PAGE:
By 10K we were at the bottom of the hill and crossing time mats. I looked at my Polar V800 a grand total of ONCE during the entire race, and that was on these mats. I’d made it there in just over 42 minutes. Not as speedy as I hoped given the descent, but not bad.
The course was mostly flat for the next couple of miles, although things were getting toasty. We’ve had a lot of rainy weekends here in Vancouver lately, and I definitely didn’t feel acclimated to suddenly training in the heat again. My body seemed to go from being shivery to absolutely roasting and then back again, and I could feel a dull headache right on my forehead. I decided at that point that I wasn’t going to try to be a hero in this race, and for a while, pretended I was out training on my own. I grabbed water at 2 more aid stations than I normally would, taking a sip and dumping the rest on my head.
As I ran along, I thought about some of my female athlete role models – especially my buddy Steph Corker, who is totally dominating in everything she does this year and is destined for the Ironman World Championships in Kona once again this fall. I tried to think “what would Steph be thinking right now?” and decided that the answer would probably be something along the lines of feeling super grateful for such a beautiful day, being proud of my body’s strength, and focusing on starting every mile fresh, making each one just a little better than the last. It sounds doable in retrospect, but it turns out it’s not so easy when your heart feels like it might jump out of your chest!
By this point it was getting to be around that time in the race where I usually think about taking a gel, and I certainly felt in need of one. Based on the route map, I anticipated a water station at the 14KM/8.6mi mark, so I took my Vega Endurance Gel out of my SpiBelt and ripped off the top. Just having a bit in my mouth seemed to perk me up, and I squeezed a bunch more in as I approached the 14KM water station.
Unfortunately my drinking logistics were a bit off (not helped by the fact that the cups were plastic and therefore not foldable like paper ones – it’s all about making the V-shape!) and barely any water made it in after that gel. Luckily my stomach didn’t seem to rebel much. It was just the heat of the direct sun that seemed to be getting to me and making things hurt – a lot.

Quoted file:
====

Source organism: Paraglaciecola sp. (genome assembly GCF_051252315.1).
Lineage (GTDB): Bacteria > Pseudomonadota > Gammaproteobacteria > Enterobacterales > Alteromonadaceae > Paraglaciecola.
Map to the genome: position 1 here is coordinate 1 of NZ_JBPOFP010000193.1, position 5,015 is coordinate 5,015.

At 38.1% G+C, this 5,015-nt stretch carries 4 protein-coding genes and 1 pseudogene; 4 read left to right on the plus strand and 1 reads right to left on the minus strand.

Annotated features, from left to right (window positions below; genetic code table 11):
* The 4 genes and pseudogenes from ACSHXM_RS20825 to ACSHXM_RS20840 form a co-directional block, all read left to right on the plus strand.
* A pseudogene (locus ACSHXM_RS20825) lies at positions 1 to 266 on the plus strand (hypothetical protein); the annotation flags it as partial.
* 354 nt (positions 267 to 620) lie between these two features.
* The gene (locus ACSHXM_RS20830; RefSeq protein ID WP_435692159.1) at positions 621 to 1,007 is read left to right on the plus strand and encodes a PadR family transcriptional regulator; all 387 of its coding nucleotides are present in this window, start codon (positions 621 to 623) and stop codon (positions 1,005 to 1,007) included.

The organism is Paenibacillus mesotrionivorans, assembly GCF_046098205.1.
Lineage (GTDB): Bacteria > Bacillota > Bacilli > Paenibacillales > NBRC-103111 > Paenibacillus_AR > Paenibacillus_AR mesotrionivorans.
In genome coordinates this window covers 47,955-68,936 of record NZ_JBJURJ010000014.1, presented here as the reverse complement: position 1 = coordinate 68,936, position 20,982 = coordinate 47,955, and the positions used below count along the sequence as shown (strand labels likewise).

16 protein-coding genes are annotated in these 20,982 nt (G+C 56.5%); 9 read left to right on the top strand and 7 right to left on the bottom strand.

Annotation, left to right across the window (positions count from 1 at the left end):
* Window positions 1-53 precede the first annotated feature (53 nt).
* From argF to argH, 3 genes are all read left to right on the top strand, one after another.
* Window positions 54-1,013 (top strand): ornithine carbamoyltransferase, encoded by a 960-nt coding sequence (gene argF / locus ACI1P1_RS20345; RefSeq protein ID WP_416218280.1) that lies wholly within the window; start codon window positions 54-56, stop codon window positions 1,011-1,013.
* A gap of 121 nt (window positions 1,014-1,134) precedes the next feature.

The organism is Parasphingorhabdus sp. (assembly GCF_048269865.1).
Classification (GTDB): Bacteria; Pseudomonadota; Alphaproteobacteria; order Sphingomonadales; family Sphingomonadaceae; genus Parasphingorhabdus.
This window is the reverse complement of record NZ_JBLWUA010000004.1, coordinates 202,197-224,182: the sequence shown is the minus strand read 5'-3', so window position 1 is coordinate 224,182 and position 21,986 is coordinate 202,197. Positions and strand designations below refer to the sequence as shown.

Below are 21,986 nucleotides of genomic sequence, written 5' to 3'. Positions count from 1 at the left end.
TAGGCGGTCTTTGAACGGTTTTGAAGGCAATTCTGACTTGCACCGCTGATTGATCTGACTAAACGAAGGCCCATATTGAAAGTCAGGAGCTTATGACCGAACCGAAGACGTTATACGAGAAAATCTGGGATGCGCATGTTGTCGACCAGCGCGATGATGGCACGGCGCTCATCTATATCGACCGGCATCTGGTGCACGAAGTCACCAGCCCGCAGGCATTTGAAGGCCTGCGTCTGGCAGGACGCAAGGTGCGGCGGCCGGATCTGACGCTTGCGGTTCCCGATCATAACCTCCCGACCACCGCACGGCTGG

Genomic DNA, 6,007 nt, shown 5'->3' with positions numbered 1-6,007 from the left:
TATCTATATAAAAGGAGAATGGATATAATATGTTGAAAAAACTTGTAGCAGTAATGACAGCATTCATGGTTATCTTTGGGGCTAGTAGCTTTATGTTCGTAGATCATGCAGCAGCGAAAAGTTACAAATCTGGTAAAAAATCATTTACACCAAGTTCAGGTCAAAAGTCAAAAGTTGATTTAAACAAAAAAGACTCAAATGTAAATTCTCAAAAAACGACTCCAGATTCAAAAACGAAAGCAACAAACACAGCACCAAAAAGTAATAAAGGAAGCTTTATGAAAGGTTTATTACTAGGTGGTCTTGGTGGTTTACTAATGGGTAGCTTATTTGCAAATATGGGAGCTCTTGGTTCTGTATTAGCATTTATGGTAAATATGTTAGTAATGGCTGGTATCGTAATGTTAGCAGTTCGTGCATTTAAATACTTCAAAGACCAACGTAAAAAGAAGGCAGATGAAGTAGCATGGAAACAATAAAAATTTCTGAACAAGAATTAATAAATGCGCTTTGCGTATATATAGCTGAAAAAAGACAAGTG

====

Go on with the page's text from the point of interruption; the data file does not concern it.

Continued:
The climb over the Burrard Bridge hit at the 18KM/11ish mile mark, and this was where I knew I needed to stay positive. The race was almost done, so I did what I do in all races when the tough bits come – look at the ground a few feet in front of me and keep counting to 11 over and over again until it flattens out. (For some crazy reason, it works.) Miraculously, this point came faster than I thought and before I knew it, I was coming down the other side of the bridge. Yay!
With only about 2KM/1.25mi left to the finish, I tried to muster up whatever was left in the tank to get to the finish line as strong as possible. I didn’t look at my watch because I figured doing so would only invite negative thoughts, and instead just focused on looking ahead until the finish line was in sight.
1:34:01 (gah – one second!!!) was my official chip time, which was just under 30s faster than my BMO half marathon result last month. (In my opinion, the BMO course actually felt easier than this one!) I finished feeling pretty neutral about my time, very tired and relieved, but most importantly, proud of myself for seeing it through till the end.
Hills – even moderate ones – are still a weakness of mine. If there’s one thing that would make me a better runner, practicing more of them would probably be it. But given where I’m at fitness and health-wise, I’m ok with my result. I’m quite confident that my anemia is partially what’s preventing me from getting faster, but also know that health is about so much more than half marathon times – and fitness, for that matter. I run a lot more intuitively now than in the first half of my 20s, and I’m pretty sure I’ll appreciate that choice in the long term – even if it means not being as fast as I used to be.
Eventually I found the bag pick-up area, shuttled back to UBC on a bus and picked up my car. My friends and I had plans to celebrate post-race, so I had a super quick shower and met them for a patio brunch by the beach.
After some food and some laughs, I went home for a glorious nap. With this race done, I’m looking forward to a week of rest, then scaling back a bit on long runs and enjoying a whole bunch of hiking and other outdoor adventuring. Next up: The Lululemon Sea Wheeze (round 5!) on August 13th! Who’s coming!?!?!